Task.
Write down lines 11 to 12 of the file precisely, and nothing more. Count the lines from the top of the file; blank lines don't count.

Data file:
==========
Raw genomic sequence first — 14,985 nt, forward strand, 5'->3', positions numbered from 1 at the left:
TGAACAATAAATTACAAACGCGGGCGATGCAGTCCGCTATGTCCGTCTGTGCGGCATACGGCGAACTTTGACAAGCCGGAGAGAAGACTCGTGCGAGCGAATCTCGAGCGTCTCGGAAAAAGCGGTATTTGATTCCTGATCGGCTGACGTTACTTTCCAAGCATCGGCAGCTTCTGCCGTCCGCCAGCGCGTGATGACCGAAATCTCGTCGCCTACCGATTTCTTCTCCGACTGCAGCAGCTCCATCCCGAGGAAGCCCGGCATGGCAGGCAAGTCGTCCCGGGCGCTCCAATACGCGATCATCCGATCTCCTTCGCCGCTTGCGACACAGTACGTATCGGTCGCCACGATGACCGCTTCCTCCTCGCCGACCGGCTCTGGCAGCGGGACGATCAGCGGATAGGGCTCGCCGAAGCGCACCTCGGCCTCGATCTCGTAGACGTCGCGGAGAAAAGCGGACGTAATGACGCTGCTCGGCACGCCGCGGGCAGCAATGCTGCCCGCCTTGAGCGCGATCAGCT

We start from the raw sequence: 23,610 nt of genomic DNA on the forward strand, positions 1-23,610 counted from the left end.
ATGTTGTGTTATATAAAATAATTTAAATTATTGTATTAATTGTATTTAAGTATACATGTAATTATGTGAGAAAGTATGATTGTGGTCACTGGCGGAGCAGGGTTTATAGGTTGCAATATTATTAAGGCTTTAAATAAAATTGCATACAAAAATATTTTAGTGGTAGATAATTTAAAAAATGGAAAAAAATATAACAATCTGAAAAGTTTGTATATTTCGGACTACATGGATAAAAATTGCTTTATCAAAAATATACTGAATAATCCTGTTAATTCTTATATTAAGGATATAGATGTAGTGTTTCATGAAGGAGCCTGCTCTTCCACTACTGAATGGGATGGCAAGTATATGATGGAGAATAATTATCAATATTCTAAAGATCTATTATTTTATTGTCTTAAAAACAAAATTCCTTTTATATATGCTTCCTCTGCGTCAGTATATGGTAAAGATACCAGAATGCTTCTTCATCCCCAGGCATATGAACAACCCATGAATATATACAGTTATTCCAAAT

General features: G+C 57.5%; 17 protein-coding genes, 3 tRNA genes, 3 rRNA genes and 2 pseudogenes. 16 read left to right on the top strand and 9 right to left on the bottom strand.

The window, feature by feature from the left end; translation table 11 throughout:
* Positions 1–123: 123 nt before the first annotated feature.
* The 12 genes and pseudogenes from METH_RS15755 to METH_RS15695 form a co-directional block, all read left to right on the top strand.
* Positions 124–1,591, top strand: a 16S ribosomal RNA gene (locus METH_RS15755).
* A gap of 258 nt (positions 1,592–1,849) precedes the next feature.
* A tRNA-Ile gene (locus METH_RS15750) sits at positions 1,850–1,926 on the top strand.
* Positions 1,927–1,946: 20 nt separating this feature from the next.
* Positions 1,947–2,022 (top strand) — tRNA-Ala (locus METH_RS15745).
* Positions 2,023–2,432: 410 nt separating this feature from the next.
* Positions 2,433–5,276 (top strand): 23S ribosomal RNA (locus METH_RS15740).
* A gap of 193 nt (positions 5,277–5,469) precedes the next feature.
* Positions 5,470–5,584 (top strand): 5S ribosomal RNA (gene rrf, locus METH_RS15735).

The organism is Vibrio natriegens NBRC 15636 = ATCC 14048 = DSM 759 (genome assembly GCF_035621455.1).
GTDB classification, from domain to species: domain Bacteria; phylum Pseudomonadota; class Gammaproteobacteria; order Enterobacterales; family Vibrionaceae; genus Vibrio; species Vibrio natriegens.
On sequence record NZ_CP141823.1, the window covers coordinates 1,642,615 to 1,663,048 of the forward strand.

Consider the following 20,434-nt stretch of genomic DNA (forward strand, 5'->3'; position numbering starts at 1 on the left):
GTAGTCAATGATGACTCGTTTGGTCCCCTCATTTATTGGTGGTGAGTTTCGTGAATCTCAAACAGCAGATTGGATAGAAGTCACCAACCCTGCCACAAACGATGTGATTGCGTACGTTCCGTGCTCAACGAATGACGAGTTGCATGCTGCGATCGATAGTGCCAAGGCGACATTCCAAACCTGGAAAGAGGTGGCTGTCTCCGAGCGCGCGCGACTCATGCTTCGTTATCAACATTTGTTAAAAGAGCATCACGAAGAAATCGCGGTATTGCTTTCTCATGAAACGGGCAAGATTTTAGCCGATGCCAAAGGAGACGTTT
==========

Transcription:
* A tRNA-Ile gene (locus METH_RS15750) sits at positions 1,850–1,926 on the top strand.
* Positions 1,927–1,946: 20 nt separating this feature from the next.